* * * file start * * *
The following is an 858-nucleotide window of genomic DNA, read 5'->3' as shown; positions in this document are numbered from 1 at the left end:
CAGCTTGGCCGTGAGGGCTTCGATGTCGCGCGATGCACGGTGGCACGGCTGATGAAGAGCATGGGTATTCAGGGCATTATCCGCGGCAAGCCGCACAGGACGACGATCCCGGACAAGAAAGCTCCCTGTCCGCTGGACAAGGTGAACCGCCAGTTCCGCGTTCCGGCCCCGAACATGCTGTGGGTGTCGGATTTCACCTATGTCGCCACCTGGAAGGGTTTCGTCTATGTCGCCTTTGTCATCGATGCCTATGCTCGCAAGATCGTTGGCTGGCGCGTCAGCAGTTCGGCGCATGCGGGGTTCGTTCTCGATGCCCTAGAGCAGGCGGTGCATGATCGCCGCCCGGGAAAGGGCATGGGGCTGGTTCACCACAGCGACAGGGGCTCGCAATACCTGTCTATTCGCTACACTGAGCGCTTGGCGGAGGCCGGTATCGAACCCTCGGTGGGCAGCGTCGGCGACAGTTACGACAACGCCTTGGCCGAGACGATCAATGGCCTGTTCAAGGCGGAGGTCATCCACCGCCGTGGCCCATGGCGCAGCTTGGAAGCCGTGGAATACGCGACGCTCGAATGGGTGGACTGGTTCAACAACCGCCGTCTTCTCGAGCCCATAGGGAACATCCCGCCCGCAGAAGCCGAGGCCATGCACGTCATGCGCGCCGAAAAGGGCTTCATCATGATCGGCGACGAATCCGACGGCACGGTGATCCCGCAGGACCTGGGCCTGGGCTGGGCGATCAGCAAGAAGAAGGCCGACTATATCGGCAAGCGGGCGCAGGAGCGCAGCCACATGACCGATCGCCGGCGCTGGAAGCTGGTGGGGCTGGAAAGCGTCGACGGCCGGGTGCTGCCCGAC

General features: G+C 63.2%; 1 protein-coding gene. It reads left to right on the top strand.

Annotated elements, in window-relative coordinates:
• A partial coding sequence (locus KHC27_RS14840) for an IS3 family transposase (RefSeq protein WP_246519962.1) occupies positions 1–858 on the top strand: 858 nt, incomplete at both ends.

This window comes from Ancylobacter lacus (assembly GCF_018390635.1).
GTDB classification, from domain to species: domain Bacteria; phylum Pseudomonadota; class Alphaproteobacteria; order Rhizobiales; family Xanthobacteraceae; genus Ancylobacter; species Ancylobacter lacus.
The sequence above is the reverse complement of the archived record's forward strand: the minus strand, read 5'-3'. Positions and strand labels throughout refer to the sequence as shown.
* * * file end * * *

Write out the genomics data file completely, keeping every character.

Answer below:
The following is an 858-nucleotide window of genomic DNA, read 5'->3' as shown; positions in this document are numbered from 1 at the left end:
CAGCTTGGCCGTGAGGGCTTCGATGTCGCGCGATGCACGGTGGCACGGCTGATGAAGAGCATGGGTATTCAGGGCATTATCCGCGGCAAGCCGCACAGGACGACGATCCCGGACAAGAAAGCTCCCTGTCCGCTGGACAAGGTGAACCGCCAGTTCCGCGTTCCGGCCCCGAACATGCTGTGGGTGTCGGATTTCACCTATGTCGCCACCTGGAAGGGTTTCGTCTATGTCGCCTTTGTCATCGATGCCTATGCTCGCAAGATCGTTGGCTGGCGCGTCAGCAGTTCGGCGCATGCGGGGTTCGTTCTCGATGCCCTAGAGCAGGCGGTGCATGATCGCCGCCCGGGAAAGGGCATGGGGCTGGTTCACCACAGCGACAGGGGCTCGCAATACCTGTCTATTCGCTACACTGAGCGCTTGGCGGAGGCCGGTATCGAACCCTCGGTGGGCAGCGTCGGCGACAGTTACGACAACGCCTTGGCCGAGACGATCAATGGCCTGTTCAAGGCGGAGGTCATCCACCGCCGTGGCCCATGGCGCAGCTTGGAAGCCGTGGAATACGCGACGCTCGAATGGGTGGACTGGTTCAACAACCGCCGTCTTCTCGAGCCCATAGGGAACATCCCGCCCGCAGAAGCCGAGGCCATGCACGTCATGCGCGCCGAAAAGGGCTTCATCATGATCGGCGACGAATCCGACGGCACGGTGATCCCGCAGGACCTGGGCCTGGGCTGGGCGATCAGCAAGAAGAAGGCCGACTATATCGGCAAGCGGGCGCAGGAGCGCAGCCACATGACCGATCGCCGGCGCTGGAAGCTGGTGGGGCTGGAAAGCGTCGACGGCCGGGTGCTGCCCGAC

General features: G+C 63.2%; 1 protein-coding gene. It reads left to right on the top strand.

Annotated elements, in window-relative coordinates:
• A partial coding sequence (locus KHC27_RS14840) for an IS3 family transposase (RefSeq protein WP_246519962.1) occupies positions 1–858 on the top strand: 858 nt, incomplete at both ends.

This window comes from Ancylobacter lacus (assembly GCF_018390635.1).
GTDB classification, from domain to species: domain Bacteria; phylum Pseudomonadota; class Alphaproteobacteria; order Rhizobiales; family Xanthobacteraceae; genus Ancylobacter; species Ancylobacter lacus.
The sequence above is the reverse complement of the archived record's forward strand: the minus strand, read 5'-3'. Positions and strand labels throughout refer to the sequence as shown.